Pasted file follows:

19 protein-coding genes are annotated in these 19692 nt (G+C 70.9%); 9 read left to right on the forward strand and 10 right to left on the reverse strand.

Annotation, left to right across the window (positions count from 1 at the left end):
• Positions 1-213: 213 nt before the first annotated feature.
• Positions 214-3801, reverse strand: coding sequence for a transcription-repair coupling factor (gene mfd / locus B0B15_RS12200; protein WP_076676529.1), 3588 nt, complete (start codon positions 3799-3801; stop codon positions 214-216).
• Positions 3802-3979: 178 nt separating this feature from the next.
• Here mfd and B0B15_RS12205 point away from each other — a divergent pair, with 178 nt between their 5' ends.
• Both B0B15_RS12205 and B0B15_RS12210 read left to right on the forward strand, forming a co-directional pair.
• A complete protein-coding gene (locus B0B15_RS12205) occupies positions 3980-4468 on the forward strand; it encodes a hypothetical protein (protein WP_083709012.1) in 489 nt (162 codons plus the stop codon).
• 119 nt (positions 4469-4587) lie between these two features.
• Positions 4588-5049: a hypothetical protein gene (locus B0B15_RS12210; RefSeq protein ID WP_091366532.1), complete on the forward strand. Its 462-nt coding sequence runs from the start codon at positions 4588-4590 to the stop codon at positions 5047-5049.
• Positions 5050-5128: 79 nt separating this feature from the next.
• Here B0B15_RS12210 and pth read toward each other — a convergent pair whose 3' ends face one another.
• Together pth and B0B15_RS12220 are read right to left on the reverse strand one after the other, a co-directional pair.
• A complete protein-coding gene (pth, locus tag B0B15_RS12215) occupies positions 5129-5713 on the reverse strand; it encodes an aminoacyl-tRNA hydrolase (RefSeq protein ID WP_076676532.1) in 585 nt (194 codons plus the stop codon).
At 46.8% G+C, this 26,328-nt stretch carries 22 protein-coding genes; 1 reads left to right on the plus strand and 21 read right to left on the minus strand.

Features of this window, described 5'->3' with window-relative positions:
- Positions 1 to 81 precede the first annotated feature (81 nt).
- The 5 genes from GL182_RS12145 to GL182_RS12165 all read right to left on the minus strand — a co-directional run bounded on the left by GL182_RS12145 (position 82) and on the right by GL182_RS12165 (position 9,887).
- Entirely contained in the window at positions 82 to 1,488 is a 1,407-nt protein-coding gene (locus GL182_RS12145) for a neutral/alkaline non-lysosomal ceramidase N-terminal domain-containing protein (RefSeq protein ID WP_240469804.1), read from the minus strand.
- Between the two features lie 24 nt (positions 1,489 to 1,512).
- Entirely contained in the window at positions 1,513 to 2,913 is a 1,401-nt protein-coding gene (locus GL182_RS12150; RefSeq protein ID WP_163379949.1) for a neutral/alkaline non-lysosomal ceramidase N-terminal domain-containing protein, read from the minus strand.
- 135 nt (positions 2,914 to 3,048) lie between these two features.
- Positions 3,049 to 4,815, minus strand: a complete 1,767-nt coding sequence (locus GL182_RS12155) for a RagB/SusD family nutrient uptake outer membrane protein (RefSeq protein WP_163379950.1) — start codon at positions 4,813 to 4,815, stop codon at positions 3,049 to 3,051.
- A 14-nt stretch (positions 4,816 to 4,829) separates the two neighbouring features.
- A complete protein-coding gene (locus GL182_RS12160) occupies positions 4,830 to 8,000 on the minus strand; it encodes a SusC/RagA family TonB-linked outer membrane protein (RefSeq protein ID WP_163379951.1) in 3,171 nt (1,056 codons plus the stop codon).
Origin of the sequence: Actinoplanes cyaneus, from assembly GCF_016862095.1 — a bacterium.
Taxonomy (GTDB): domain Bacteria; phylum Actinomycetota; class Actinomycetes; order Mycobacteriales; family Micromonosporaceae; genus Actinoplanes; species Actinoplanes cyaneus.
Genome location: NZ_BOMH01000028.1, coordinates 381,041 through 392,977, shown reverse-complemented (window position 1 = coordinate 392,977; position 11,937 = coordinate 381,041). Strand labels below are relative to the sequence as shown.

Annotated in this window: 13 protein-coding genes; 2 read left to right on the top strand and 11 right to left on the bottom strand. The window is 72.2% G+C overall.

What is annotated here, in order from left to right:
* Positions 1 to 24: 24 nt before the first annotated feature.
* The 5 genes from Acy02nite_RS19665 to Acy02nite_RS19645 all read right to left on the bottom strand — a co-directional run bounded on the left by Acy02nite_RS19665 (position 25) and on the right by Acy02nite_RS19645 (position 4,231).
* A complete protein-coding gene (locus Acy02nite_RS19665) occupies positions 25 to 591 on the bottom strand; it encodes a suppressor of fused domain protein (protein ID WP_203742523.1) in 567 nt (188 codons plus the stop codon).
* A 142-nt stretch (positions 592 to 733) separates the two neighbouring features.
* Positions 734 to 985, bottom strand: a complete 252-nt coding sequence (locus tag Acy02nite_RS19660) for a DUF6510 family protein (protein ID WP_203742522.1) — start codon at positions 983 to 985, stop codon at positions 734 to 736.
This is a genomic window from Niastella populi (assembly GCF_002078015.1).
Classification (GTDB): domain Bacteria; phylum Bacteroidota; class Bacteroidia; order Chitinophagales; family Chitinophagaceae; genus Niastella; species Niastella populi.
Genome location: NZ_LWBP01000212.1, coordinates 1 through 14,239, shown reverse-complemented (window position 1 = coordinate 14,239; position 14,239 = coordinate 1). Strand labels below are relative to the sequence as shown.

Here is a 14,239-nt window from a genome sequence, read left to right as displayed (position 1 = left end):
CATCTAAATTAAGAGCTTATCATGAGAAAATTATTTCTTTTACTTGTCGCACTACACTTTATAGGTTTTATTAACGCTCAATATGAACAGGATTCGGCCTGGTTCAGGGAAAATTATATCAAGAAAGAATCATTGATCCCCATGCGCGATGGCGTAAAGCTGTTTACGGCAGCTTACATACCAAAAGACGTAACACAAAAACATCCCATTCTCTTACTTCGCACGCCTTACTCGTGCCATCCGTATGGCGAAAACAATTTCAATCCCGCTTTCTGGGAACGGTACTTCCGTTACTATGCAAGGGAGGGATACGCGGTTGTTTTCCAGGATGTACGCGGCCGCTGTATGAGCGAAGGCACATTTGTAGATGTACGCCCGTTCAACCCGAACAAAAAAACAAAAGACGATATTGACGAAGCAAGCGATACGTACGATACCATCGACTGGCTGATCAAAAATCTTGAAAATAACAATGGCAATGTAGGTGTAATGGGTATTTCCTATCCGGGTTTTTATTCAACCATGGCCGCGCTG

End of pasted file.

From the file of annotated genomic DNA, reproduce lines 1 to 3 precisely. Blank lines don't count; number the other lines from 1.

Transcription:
19 protein-coding genes are annotated in these 19692 nt (G+C 70.9%); 9 read left to right on the forward strand and 10 right to left on the reverse strand.

Annotation, left to right across the window (positions count from 1 at the left end):
• Positions 1-213: 213 nt before the first annotated feature.